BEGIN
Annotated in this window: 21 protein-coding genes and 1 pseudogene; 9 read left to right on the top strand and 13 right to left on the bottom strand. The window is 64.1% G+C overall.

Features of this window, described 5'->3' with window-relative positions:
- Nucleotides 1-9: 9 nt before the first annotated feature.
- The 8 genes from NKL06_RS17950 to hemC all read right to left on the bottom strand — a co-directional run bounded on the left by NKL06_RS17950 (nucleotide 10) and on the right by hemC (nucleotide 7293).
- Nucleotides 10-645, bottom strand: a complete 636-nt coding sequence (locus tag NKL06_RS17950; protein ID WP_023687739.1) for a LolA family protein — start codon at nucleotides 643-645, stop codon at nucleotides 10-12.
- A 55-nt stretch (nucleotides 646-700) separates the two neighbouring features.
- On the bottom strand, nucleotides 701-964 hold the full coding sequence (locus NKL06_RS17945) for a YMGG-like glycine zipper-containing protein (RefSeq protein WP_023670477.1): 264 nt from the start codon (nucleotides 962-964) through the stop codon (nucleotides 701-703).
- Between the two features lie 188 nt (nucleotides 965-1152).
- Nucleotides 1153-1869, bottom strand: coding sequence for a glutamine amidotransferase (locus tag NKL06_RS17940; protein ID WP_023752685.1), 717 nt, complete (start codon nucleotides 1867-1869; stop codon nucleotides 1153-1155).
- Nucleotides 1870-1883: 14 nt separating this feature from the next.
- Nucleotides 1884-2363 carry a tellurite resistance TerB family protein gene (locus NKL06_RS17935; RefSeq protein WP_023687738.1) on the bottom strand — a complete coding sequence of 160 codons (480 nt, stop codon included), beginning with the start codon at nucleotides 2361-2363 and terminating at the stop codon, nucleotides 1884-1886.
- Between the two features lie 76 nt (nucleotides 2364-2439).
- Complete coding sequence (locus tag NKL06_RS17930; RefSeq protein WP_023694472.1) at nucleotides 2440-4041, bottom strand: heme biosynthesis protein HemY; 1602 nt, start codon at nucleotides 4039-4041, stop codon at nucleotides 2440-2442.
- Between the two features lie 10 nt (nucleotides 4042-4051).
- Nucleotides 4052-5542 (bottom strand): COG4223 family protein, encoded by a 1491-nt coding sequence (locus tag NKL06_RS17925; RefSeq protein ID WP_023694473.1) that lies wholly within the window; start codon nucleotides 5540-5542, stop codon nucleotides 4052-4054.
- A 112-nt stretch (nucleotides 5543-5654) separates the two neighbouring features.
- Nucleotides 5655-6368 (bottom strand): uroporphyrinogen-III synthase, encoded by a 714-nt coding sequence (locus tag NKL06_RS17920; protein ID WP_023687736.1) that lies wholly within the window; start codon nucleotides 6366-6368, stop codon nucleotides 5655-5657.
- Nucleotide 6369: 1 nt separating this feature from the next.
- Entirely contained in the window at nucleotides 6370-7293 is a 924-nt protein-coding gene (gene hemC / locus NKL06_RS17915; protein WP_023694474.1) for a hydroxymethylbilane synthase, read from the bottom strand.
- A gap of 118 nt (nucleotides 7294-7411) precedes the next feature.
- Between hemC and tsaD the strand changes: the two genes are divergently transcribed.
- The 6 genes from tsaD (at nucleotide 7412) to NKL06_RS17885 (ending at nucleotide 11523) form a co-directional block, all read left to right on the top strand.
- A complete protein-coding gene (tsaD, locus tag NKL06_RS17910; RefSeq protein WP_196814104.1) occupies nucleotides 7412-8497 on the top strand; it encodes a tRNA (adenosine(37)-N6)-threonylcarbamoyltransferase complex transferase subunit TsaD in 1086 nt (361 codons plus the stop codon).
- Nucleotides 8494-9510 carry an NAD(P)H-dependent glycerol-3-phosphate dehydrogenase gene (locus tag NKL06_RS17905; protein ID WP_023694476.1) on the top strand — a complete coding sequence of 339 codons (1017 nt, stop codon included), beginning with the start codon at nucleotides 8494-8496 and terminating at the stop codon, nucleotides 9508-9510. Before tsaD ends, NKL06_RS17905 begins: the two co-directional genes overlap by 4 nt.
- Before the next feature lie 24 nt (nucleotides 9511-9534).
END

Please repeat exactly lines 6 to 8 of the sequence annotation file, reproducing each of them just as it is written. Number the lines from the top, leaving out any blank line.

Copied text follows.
- A 55-nt stretch (nucleotides 646-700) separates the two neighbouring features.
- On the bottom strand, nucleotides 701-964 hold the full coding sequence (locus NKL06_RS17945) for a YMGG-like glycine zipper-containing protein (RefSeq protein WP_023670477.1): 264 nt from the start codon (nucleotides 962-964) through the stop codon (nucleotides 701-703).
- Between the two features lie 188 nt (nucleotides 965-1152).